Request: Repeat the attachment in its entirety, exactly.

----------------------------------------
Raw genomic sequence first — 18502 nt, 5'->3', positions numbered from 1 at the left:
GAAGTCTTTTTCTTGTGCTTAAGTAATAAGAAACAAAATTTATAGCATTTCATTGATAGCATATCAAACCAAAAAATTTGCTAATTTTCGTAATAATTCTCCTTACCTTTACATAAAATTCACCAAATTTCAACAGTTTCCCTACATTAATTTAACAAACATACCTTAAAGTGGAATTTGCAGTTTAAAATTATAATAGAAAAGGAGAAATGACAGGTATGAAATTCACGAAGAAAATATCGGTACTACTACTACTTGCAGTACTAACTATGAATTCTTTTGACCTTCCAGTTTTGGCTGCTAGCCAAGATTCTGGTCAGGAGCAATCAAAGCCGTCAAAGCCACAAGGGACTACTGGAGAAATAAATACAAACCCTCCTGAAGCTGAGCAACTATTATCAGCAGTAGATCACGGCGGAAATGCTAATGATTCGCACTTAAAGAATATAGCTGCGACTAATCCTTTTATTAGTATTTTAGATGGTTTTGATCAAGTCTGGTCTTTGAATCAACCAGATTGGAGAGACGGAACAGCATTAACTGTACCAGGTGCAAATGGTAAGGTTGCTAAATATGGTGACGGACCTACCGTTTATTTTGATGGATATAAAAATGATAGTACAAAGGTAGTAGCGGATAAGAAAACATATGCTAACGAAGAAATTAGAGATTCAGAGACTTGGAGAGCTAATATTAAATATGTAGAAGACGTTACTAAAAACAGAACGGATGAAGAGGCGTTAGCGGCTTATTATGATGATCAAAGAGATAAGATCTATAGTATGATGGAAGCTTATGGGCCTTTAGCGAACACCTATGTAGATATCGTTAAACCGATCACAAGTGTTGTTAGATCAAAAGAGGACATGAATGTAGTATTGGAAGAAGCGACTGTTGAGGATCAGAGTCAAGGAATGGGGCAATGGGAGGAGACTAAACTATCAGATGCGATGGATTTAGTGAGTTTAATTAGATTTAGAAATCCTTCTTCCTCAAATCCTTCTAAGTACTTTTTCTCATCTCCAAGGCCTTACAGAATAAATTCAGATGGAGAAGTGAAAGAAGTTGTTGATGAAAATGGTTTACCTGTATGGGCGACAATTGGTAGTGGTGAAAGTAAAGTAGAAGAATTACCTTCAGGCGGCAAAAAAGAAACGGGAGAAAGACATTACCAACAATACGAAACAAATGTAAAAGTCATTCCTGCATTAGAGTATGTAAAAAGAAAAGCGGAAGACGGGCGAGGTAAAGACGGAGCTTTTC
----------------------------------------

Raw genomic sequence first — 18502 nt, 5'->3', positions numbered from 1 at the left:
GAAGTCTTTTTCTTGTGCTTAAGTAATAAGAAACAAAATTTATAGCATTTCATTGATAGCATATCAAACCAAAAAATTTGCTAATTTTCGTAATAATTCTCCTTACCTTTACATAAAATTCACCAAATTTCAACAGTTTCCCTACATTAATTTAACAAACATACCTTAAAGTGGAATTTGCAGTTTAAAATTATAATAGAAAAGGAGAAATGACAGGTATGAAATTCACGAAGAAAATATCGGTACTACTACTACTTGCAGTACTAACTATGAATTCTTTTGACCTTCCAGTTTTGGCTGCTAGCCAAGATTCTGGTCAGGAGCAATCAAAGCCGTCAAAGCCACAAGGGACTACTGGAGAAATAAATACAAACCCTCCTGAAGCTGAGCAACTATTATCAGCAGTAGATCACGGCGGAAATGCTAATGATTCGCACTTAAAGAATATAGCTGCGACTAATCCTTTTATTAGTATTTTAGATGGTTTTGATCAAGTCTGGTCTTTGAATCAACCAGATTGGAGAGACGGAACAGCATTAACTGTACCAGGTGCAAATGGTAAGGTTGCTAAATATGGTGACGGACCTACCGTTTATTTTGATGGATATAAAAATGATAGTACAAAGGTAGTAGCGGATAAGAAAACATATGCTAACGAAGAAATTAGAGATTCAGAGACTTGGAGAGCTAATATTAAATATGTAGAAGACGTTACTAAAAACAGAACGGATGAAGAGGCGTTAGCGGCTTATTATGATGATCAAAGAGATAAGATCTATAGTATGATGGAAGCTTATGGGCCTTTAGCGAACACCTATGTAGATATCGTTAAACCGATCACAAGTGTTGTTAGATCAAAAGAGGACATGAATGTAGTATTGGAAGAAGCGACTGTTGAGGATCAGAGTCAAGGAATGGGGCAATGGGAGGAGACTAAACTATCAGATGCGATGGATTTAGTGAGTTTAATTAGATTTAGAAATCCTTCTTCCTCAAATCCTTCTAAGTACTTTTTCTCATCTCCAAGGCCTTACAGAATAAATTCAGATGGAGAAGTGAAAGAAGTTGTTGATGAAAATGGTTTACCTGTATGGGCGACAATTGGTAGTGGTGAAAGTAAAGTAGAAGAATTACCTTCAGGCGGCAAAAAAGAAACGGGAGAAAGACATTACCAACAATACGAAACAAATGTAAAAGTCATTCCTGCATTAGAGTATGTAAAAAGAAAAGCGGAAGACGGGCGAGGTAAAGACGGAGCTTTTC